Although it might dampen your mood, the 9/11 Memorial & Museum is undoubtedly worth the visit.  The exhibits are top notch and the content extremely important.  Due to COVID-19, the number of visitors cannot exceed 25% capacity (When I visited in 2016, the museum was packed.).  Because of this, the museum is currently offering live virtual tours on Sundays for $25: https://www.911memorial.org/visit/virtual-tours.

Sources and Further Reading

Cohen, Patricia. “At Museum on 9/11, Talking through an Identity Crisis. The New York Times. June 2, 2012. https://www.nytimes.com/2012/06/03/arts/design/sept-11-memorial-museums-fraught-task-to-tell-the-truth.html (accessed September 10, 2020).

“Memorial Guide.” 9/11 Memorial & Museum. https://names.911memorial.org/#lang=en_US (accessed September 10, 2020).

“Virtual Memorial Tour.” 9/11 Memorial & Museum. https://www.911memorial.org/visit/virtual-tours (accessed September 10, 2020).

Civil War Museum of Kenosha, WI

The last time I visited a museum, before COVID-19 caused the United States to shut down, was on March 1, 2020.  On that day, I visited the Civil War Museum of Kenosha, WI.  Located a little over an hour away from Chicago, Kenosha has certainly been receiving a lot of national attention this week due to police/racial tension.  I am not sure if that is the reason why the Civil War Museum’s website is currently not working, but that is why I wanted to write some positive news about Kenosha.

Kenosha Civil War Museum_3-1-2020

The key states in the American Civil War were the eastern ones since that is where most Americans lived during the mid-nineteenth century.  However, the American Midwest also played a role in the War, even though no major battles occurred there.  Built in 2008, Kenosha’s Civil War Museum focuses on the experiences of the seven upper Midwestern states that sent their men to the battlefield: Illinois, Indiana, Iowa, Michigan, Minnesota, Ohio, and Wisconsin.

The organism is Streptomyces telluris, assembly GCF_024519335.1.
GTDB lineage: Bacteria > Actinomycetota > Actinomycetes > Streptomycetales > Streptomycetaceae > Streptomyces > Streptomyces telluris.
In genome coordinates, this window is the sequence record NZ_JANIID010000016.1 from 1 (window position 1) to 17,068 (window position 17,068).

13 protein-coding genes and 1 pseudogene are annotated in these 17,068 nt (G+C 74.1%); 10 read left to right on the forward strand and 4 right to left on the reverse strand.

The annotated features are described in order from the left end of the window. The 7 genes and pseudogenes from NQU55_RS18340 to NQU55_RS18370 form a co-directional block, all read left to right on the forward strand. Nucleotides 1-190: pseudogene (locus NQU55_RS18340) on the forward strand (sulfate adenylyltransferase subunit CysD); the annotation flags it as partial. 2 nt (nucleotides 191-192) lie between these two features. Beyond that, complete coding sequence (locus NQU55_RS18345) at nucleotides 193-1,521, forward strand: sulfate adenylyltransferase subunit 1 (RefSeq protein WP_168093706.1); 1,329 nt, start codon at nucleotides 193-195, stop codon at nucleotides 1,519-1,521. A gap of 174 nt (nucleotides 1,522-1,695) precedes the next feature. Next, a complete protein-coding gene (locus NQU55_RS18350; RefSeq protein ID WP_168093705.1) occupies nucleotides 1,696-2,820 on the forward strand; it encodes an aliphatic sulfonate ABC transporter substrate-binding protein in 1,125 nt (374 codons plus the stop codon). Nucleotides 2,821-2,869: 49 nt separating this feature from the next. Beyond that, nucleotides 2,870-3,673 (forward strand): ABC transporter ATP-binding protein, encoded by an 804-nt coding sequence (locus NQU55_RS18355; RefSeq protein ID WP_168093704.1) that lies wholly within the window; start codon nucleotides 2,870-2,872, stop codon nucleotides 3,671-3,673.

A highlight at the museum is a 10-minute 360-degree movie called “Seeing the Elephant,” referencing a phrase soldiers used for seeing a battle.  Visitors watch the film standing up on a heightened platform in the middle of the room.  Meanwhile, the film uses the entire top perimeter of the room as a screen, so that you need to keep turning around to see everything.  The film provides a brief overview of a battle from the perspective of three Midwesterners.  The 360-degree aspect of the film helps make you feel as if you were there.

The museum’s main exhibit provides visitors with a chronological view of the American Civil War, emphasizing the experiences of soldiers and other participants from the Midwest.  That means that most of the artifacts at the museum have a Midwestern connection, as do most of the stories told on the signs.  The design of the exhibits includes a recreation of a town, and a recreation of a battle camp, which help make the museum feel more interactive.

Kenosha Civil War Museum_Military Lifet_3-1-2020

Upstairs, the Civil War Museum has a library filled with books about the American Civil War, with a special emphasis on the American Midwest.  The library also includes a play area for children, where they can dress up in different Civil War-era clothing.  Due to COVID-19, I wonder when that activity will resume.  Downstairs, across from the main exhibit, is a darkened room that serves as a war memorial to those who perished in every U.S. war.  The room’s ceiling is filled with lights that look like stars, and the walls each memorialize a different U.S. war.  There is still room for more wars to be added onto the walls.

Kenosha Civil War Museum_Library_3-1-2020

Since Kenosha is located on Lake Michigan, you might be tempted to walk around the area outside the museum, which includes two lighthouses and a path along the Lake.  Additionally, if you drive about five minutes away, you can visit the oldest of the Kenosha Public Library buildings, which has a Winged Victory Civil War memorial in front of it.  Both the library and the memorial were built in 1900.  The Gilbert M. Simmons Memorial Library was actually built by Daniel Burnham, the man responsible for planning Chicago’s World Columbian Exposition of 1893.

Kenosha Civil War Winged Victory Memorial_Library Park_10-5-2019